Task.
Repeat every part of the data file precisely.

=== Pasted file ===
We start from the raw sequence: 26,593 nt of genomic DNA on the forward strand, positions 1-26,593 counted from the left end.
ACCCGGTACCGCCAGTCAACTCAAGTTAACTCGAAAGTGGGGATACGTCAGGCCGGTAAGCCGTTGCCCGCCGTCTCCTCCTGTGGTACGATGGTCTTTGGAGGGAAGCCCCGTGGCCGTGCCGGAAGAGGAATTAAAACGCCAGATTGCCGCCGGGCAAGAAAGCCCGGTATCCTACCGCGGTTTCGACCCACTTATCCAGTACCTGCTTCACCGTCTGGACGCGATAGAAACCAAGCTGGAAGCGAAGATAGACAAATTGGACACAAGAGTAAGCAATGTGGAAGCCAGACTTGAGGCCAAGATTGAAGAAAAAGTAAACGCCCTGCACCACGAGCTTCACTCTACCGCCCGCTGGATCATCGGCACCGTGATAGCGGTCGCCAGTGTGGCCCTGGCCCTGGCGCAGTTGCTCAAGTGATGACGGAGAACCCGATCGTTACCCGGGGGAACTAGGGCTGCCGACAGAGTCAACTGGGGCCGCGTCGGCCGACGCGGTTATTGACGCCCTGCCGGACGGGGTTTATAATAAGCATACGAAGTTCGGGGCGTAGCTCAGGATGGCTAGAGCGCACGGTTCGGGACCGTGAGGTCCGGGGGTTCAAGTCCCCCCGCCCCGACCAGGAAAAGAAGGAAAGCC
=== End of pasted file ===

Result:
We start from the raw sequence: 26,593 nt of genomic DNA on the forward strand, positions 1-26,593 counted from the left end.
ACCCGGTACCGCCAGTCAACTCAAGTTAACTCGAAAGTGGGGATACGTCAGGCCGGTAAGCCGTTGCCCGCCGTCTCCTCCTGTGGTACGATGGTCTTTGGAGGGAAGCCCCGTGGCCGTGCCGGAAGAGGAATTAAAACGCCAGATTGCCGCCGGGCAAGAAAGCCCGGTATCCTACCGCGGTTTCGACCCACTTATCCAGTACCTGCTTCACCGTCTGGACGCGATAGAAACCAAGCTGGAAGCGAAGATAGACAAATTGGACACAAGAGTAAGCAATGTGGAAGCCAGACTTGAGGCCAAGATTGAAGAAAAAGTAAACGCCCTGCACCACGAGCTTCACTCTACCGCCCGCTGGATCATCGGCACCGTGATAGCGGTCGCCAGTGTGGCCCTGGCCCTGGCGCAGTTGCTCAAGTGATGACGGAGAACCCGATCGTTACCCGGGGGAACTAGGGCTGCCGACAGAGTCAACTGGGGCCGCGTCGGCCGACGCGGTTATTGACGCCCTGCCGGACGGGGTTTATAATAAGCATACGAAGTTCGGGGCGTAGCTCAGGATGGCTAGAGCGCACGGTTCGGGACCGTGAGGTCCGGGGGTTCAAGTCCCCCCGCCCCGACCAGGAAAAGAAGGAAAGCC